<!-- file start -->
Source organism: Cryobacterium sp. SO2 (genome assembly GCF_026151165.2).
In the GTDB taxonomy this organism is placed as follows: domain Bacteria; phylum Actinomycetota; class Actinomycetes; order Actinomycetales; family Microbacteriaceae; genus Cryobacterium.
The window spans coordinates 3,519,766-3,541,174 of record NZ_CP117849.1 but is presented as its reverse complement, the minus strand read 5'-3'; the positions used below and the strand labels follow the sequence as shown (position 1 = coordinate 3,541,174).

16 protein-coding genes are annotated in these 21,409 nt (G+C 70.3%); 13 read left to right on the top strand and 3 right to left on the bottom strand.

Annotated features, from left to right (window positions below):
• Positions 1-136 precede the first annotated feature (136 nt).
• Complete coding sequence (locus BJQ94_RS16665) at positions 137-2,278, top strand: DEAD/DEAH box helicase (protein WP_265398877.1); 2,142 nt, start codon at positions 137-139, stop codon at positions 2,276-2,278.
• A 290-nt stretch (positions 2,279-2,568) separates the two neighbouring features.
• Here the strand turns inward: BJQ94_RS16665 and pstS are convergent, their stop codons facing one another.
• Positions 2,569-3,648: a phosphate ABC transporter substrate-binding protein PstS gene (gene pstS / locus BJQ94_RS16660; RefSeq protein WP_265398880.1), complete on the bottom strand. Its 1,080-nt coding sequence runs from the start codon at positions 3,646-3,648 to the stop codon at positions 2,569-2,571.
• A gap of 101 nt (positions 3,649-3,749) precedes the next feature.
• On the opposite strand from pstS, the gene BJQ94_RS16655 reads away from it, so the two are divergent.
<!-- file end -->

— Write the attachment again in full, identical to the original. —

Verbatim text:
Source organism: Cryobacterium sp. SO2 (genome assembly GCF_026151165.2).
In the GTDB taxonomy this organism is placed as follows: domain Bacteria; phylum Actinomycetota; class Actinomycetes; order Actinomycetales; family Microbacteriaceae; genus Cryobacterium.
The window spans coordinates 3,519,766-3,541,174 of record NZ_CP117849.1 but is presented as its reverse complement, the minus strand read 5'-3'; the positions used below and the strand labels follow the sequence as shown (position 1 = coordinate 3,541,174).

16 protein-coding genes are annotated in these 21,409 nt (G+C 70.3%); 13 read left to right on the top strand and 3 right to left on the bottom strand.

Annotated features, from left to right (window positions below):
• Positions 1-136 precede the first annotated feature (136 nt).
• Complete coding sequence (locus BJQ94_RS16665) at positions 137-2,278, top strand: DEAD/DEAH box helicase (protein WP_265398877.1); 2,142 nt, start codon at positions 137-139, stop codon at positions 2,276-2,278.
• A 290-nt stretch (positions 2,279-2,568) separates the two neighbouring features.
• Here the strand turns inward: BJQ94_RS16665 and pstS are convergent, their stop codons facing one another.
• Positions 2,569-3,648: a phosphate ABC transporter substrate-binding protein PstS gene (gene pstS / locus BJQ94_RS16660; RefSeq protein WP_265398880.1), complete on the bottom strand. Its 1,080-nt coding sequence runs from the start codon at positions 3,646-3,648 to the stop codon at positions 2,569-2,571.
• A gap of 101 nt (positions 3,649-3,749) precedes the next feature.
• On the opposite strand from pstS, the gene BJQ94_RS16655 reads away from it, so the two are divergent.